If a construction contractor is a regular user of surety bonds (performance, payment and bid bonds), one universal requirement at some point in the surety relationship is CPA prepared financial statements. There are three levels of CPA prepared financial statements for construction contractors. These three levels are:
With the compilation being the most basic, (and least expensive) level and audit being the most inclusive and most expensive level. For the vast majority of construction contractors, their surety partner will require a CPA review quality financial statement.
You are in construction so having a CPA that understands construction accounting is paramount to maintaining a viable surety relationship. Furthermore, a construction oriented CPA can become an integral part of your team. First thing, verify that your CPA is construction oriented. This means the CPA has many construction clients, and understands the reporting requirements of the surety industry, and can prepare a fully scheduled financial statement using the percentage of completion method (PCM) of income reporting. Construction and engineering contracts normally use the percentage of completion method for revenue recognition. Under the U.S. generally accepted accounting principles, the PCM is the preferred method for contract accounting.
Now you that you have engaged a construction oriented CPA, the next decision is to what quality of financial statement will the CPA prepare. A good place to start will be a discussion with your surety bond agent. Assuming you have chosen a surety bond specialist as your agent, that agent will have a discussion with your surety and discuss which level of statement will be required. The most common minimum requirement is a review quality statement. The cost of this statement will be significantly more than a compilation, but significantly less than a full audit. A review is conducted to provide limited assurance that there are no material modifications that should be made to the financial statements, and that the financial statements are prepared in conformity with the financial reporting framework.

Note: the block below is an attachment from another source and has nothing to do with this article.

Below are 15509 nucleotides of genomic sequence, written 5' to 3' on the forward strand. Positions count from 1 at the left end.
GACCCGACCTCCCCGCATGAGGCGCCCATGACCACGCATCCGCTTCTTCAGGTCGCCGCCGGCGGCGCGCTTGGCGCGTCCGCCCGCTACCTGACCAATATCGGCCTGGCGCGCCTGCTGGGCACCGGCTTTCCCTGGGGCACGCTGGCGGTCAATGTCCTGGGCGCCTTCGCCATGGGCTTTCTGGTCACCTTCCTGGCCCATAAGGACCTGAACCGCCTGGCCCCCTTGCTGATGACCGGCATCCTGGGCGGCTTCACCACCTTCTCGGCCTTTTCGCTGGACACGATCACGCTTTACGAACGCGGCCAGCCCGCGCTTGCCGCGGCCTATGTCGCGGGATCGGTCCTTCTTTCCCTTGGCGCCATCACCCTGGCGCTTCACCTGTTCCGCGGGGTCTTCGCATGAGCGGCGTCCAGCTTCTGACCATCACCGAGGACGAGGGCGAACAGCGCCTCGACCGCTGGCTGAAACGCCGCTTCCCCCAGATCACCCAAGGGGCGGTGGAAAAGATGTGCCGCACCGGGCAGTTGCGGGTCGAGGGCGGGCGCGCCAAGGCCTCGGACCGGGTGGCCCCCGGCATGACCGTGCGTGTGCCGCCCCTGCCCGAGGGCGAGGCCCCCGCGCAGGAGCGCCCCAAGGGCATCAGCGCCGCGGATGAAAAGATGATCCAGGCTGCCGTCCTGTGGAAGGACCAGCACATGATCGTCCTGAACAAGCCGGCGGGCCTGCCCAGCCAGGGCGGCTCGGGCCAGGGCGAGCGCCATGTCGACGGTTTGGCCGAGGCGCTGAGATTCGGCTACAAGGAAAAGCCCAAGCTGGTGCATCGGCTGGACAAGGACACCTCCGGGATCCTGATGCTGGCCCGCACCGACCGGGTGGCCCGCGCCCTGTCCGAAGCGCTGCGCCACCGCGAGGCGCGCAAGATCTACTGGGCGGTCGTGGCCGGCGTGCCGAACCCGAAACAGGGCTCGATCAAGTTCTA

A compiled financial statement may be fine for small contractors. The compilation is basically taking the contractors internally prepared financial statements and compiling it into a GAAP compliant format. The CPA makes no assurances as to the accuracy of the numbers and as such, can not be relied on by the surety when making large surety credit decisions.
A full audit is generally required of the largest construction contractors. A financial statement audit is the examination of an entity’s financial statements and accompanying disclosures by an independent auditor. The result of this examination is a report by the auditor, attesting to the fairness of presentation of the financial statements and related disclosures. The auditor will verify receivables, internal controls and provide a written opinion as to the accuracy of the financial statements.
Like finding the right surety bond agent, finding the right CPA is key to maintaining a predictable and advantageous surety relationship. Performance and payment bonds are a prequalification tool. Having the right tools in t he box can make all the difference in obtaining the level of bonding necessary to compete.
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